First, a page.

• Average Customer Review: 5.0 out of 5 stars  See all reviews (1 customer review)
  • Amazon Best Sellers Rank: #8,274,776 in Books (See Top 100 in Books)

More About the Author

Dennis Posadas is the author of Greenergized (UK: Greenleaf, 2013), Jump Start: A Technopreneurship Fable (Singapore: Pearson Prentice Hall, 2009) and Rice & Chips: Technopreneurship and Innovation in Asia (Singapore: Pearson Prentice Hall, 2007).

He blogs at http://dennisposadaswrites.blogspot.com

His published credits include Bloomberg BusinessWeek.com, Forbes Asia, The Guardian, Christian Science Monitor, South China Morning Post, YaleGlobal, Dartmouth Business Journal, Singapore Straits Times, Singapore Business Times, Japan Today, UCLA AsiaMedia, UPI, Carbon Trading UK, Jakarta Post, Inquirer.net and other newspapers. He was formerly a technology columnist for the Philippine newspaper BusinessWorld.

Dennis is an engineer by training and has been a technical consultant for a waste to energy company and a low carbon transport company. He has been an international fellow (Asia-based) of the Washington, DC based Climate Institute. He was formerly an Intel Corporation fellow to the Massachusetts Institute of Technology (MIT) Advanced Study Program, and a former Deputy Director of the Philippines Congressional Commission on S&T and Engineering.

He lives with his wife Joy and children in the Philippines.

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1 of 2 people found the following review helpful By V.H. Amavilah on November 3, 2008
Format: Paperback
With the exception of Japan, all now industrialized East Asian countries were poor in the 1960s - well, nearly all poor. In a brief time period to-date, S. Korea has moved from traditional industries to semiconductors; Taiwan graduated from PC accessories to wafer fabrication; and Singapore from electronics to semiconductor manufacturing. Through tenacity, and emphasis on the domestic "invisible market" made up of low-income consumers, these countries have moved from low-tech to high-tech, and transformed poverty into (potential) wealth. How did that happen?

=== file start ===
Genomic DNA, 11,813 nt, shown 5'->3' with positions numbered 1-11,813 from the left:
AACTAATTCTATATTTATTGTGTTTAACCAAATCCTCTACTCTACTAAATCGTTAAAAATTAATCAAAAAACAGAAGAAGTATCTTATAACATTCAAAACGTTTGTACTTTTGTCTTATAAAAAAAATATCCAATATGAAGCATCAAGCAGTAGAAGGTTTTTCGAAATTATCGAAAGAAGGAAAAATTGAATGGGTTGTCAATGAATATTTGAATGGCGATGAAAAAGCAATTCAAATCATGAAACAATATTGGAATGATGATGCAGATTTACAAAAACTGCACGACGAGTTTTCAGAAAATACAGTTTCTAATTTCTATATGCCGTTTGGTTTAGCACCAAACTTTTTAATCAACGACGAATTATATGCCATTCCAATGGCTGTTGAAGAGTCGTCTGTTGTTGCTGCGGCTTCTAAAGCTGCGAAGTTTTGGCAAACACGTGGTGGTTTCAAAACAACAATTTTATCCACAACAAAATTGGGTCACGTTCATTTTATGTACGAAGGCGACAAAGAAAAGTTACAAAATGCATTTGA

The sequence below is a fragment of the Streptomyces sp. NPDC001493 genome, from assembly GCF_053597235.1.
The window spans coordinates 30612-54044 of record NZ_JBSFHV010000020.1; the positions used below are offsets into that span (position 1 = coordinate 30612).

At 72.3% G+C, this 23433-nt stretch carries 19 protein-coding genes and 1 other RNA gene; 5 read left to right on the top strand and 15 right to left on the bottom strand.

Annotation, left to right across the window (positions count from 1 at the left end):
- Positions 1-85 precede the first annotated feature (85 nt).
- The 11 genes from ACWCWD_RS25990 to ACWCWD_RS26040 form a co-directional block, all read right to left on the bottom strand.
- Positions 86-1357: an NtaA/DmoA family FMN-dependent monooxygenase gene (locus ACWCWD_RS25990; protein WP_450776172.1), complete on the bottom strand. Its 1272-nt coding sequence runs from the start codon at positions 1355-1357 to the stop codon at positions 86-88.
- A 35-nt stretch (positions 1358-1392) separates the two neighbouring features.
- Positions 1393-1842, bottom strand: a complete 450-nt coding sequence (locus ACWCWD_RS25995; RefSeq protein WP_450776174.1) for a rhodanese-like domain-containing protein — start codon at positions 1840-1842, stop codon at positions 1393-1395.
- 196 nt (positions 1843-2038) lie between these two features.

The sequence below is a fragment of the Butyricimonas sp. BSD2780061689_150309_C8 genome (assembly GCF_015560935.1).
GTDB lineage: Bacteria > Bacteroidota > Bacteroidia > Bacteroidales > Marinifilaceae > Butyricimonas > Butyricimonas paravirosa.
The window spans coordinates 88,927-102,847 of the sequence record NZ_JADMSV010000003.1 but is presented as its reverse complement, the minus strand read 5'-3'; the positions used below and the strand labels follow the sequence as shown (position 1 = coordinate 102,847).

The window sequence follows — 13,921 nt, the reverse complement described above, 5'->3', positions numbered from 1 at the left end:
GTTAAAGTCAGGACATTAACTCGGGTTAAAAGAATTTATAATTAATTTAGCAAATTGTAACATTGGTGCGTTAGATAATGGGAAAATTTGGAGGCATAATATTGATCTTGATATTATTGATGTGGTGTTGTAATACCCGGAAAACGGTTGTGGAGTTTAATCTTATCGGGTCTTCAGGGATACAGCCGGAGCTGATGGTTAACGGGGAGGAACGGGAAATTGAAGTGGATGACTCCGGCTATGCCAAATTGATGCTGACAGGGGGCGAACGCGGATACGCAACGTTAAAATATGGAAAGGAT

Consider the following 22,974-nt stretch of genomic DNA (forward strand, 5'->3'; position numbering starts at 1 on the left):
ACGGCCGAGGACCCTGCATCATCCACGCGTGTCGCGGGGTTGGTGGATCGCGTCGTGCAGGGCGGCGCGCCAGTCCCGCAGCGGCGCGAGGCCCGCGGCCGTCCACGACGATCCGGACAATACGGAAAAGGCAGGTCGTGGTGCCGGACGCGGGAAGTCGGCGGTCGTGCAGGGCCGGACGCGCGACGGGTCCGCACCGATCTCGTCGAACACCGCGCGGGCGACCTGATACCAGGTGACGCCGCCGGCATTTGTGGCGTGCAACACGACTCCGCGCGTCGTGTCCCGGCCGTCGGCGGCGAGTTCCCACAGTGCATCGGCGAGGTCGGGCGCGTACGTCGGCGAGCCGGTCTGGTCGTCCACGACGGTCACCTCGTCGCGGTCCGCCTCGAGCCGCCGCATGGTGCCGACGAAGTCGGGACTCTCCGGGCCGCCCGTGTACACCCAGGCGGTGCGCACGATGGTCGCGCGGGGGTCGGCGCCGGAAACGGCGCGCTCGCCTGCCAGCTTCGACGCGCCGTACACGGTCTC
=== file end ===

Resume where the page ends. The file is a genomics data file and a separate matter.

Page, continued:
" Rice and Chips" asserts that countries that succeeded first developed their own technological ecosystems based on "Silicon Valley rules of [fostering] innovations." The rules require venture capitalists to finance the incubation of technologies and "technopreneurs" to take those technologies to market. The goal of the book is to explain the rules that successful Asian countries have followed to get where they are today, and which other developing countries aspiring to technological advancement can emulate. The explanation ends up in eight rules of thumb. Without further ado here they are:

Rule 1: Build a powerful team of experts: researchers, scientists, engineers, suppliers, and even hobbyists.

Rule 2: Locate ecosystems near research institutions and universities, just like Silicon Valley is located near Stanford University, UC Berkeley, and similar institutions.

Rule 3: Beep the horn loud for role models by telling the stories of successful entrepreneurs to encourage others.

Rule 4: Develop an innovation culture by inspiring your people to think creatively - provide public lectures, plays, concerts, and the like.